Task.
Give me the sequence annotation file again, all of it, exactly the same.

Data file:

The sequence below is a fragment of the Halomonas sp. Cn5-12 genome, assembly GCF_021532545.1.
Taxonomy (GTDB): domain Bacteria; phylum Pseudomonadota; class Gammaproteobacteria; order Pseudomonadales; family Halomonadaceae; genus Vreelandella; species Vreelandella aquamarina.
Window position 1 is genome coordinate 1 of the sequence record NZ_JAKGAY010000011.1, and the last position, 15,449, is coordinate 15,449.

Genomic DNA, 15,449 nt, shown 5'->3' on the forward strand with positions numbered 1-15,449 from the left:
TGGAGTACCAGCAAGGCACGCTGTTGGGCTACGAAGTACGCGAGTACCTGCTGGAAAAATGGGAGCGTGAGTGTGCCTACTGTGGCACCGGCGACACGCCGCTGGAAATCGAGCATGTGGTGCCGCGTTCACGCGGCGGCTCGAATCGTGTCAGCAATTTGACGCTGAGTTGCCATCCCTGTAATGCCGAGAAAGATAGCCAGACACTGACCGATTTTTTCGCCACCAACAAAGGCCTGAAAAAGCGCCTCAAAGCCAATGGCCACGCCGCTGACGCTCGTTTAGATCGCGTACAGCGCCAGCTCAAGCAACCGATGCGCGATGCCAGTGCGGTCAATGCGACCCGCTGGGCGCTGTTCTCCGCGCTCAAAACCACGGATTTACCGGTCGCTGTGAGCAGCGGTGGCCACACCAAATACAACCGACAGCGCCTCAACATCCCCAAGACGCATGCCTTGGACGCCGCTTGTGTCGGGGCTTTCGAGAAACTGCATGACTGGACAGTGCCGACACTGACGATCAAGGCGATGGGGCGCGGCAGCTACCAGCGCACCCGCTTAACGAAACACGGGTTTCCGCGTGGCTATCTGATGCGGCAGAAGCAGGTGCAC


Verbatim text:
The sequence below is a fragment of the Halomonas sp. Cn5-12 genome, assembly GCF_021532545.1.
Taxonomy (GTDB): domain Bacteria; phylum Pseudomonadota; class Gammaproteobacteria; order Pseudomonadales; family Halomonadaceae; genus Vreelandella; species Vreelandella aquamarina.
Window position 1 is genome coordinate 1 of the sequence record NZ_JAKGAY010000011.1, and the last position, 15,449, is coordinate 15,449.

Genomic DNA, 15,449 nt, shown 5'->3' on the forward strand with positions numbered 1-15,449 from the left:
TGGAGTACCAGCAAGGCACGCTGTTGGGCTACGAAGTACGCGAGTACCTGCTGGAAAAATGGGAGCGTGAGTGTGCCTACTGTGGCACCGGCGACACGCCGCTGGAAATCGAGCATGTGGTGCCGCGTTCACGCGGCGGCTCGAATCGTGTCAGCAATTTGACGCTGAGTTGCCATCCCTGTAATGCCGAGAAAGATAGCCAGACACTGACCGATTTTTTCGCCACCAACAAAGGCCTGAAAAAGCGCCTCAAAGCCAATGGCCACGCCGCTGACGCTCGTTTAGATCGCGTACAGCGCCAGCTCAAGCAACCGATGCGCGATGCCAGTGCGGTCAATGCGACCCGCTGGGCGCTGTTCTCCGCGCTCAAAACCACGGATTTACCGGTCGCTGTGAGCAGCGGTGGCCACACCAAATACAACCGACAGCGCCTCAACATCCCCAAGACGCATGCCTTGGACGCCGCTTGTGTCGGGGCTTTCGAGAAACTGCATGACTGGACAGTGCCGACACTGACGATCAAGGCGATGGGGCGCGGCAGCTACCAGCGCACCCGCTTAACGAAACACGGGTTTCCGCGTGGCTATCTGATGCGGCAGAAGCAGGTGCAC